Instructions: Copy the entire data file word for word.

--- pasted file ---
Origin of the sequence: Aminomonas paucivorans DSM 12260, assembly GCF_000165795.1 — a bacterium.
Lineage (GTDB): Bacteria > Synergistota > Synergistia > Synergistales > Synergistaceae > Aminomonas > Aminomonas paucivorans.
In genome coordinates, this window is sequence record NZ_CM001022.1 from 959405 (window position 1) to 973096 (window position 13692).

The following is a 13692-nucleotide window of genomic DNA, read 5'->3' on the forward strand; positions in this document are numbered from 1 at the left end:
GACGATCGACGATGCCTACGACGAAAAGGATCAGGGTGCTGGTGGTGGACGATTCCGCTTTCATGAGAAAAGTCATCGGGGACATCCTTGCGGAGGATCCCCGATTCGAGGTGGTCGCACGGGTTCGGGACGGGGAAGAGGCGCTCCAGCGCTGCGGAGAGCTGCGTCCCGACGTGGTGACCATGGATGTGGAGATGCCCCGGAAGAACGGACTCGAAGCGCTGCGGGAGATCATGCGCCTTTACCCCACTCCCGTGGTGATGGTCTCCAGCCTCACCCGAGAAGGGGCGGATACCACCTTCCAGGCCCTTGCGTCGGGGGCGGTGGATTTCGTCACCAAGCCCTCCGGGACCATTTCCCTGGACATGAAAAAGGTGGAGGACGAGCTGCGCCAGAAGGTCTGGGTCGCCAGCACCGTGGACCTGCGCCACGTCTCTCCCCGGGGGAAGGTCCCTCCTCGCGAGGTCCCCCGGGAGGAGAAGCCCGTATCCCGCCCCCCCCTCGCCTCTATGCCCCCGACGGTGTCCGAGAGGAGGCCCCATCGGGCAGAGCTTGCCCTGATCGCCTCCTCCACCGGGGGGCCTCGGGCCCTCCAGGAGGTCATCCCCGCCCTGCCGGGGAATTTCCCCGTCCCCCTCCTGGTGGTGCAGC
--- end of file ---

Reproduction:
Origin of the sequence: Aminomonas paucivorans DSM 12260, assembly GCF_000165795.1 — a bacterium.
Lineage (GTDB): Bacteria > Synergistota > Synergistia > Synergistales > Synergistaceae > Aminomonas > Aminomonas paucivorans.
In genome coordinates, this window is sequence record NZ_CM001022.1 from 959405 (window position 1) to 973096 (window position 13692).

The following is a 13692-nucleotide window of genomic DNA, read 5'->3' on the forward strand; positions in this document are numbered from 1 at the left end:
GACGATCGACGATGCCTACGACGAAAAGGATCAGGGTGCTGGTGGTGGACGATTCCGCTTTCATGAGAAAAGTCATCGGGGACATCCTTGCGGAGGATCCCCGATTCGAGGTGGTCGCACGGGTTCGGGACGGGGAAGAGGCGCTCCAGCGCTGCGGAGAGCTGCGTCCCGACGTGGTGACCATGGATGTGGAGATGCCCCGGAAGAACGGACTCGAAGCGCTGCGGGAGATCATGCGCCTTTACCCCACTCCCGTGGTGATGGTCTCCAGCCTCACCCGAGAAGGGGCGGATACCACCTTCCAGGCCCTTGCGTCGGGGGCGGTGGATTTCGTCACCAAGCCCTCCGGGACCATTTCCCTGGACATGAAAAAGGTGGAGGACGAGCTGCGCCAGAAGGTCTGGGTCGCCAGCACCGTGGACCTGCGCCACGTCTCTCCCCGGGGGAAGGTCCCTCCTCGCGAGGTCCCCCGGGAGGAGAAGCCCGTATCCCGCCCCCCCCTCGCCTCTATGCCCCCGACGGTGTCCGAGAGGAGGCCCCATCGGGCAGAGCTTGCCCTGATCGCCTCCTCCACCGGGGGGCCTCGGGCCCTCCAGGAGGTCATCCCCGCCCTGCCGGGGAATTTCCCCGTCCCCCTCCTGGTGGTGCAGC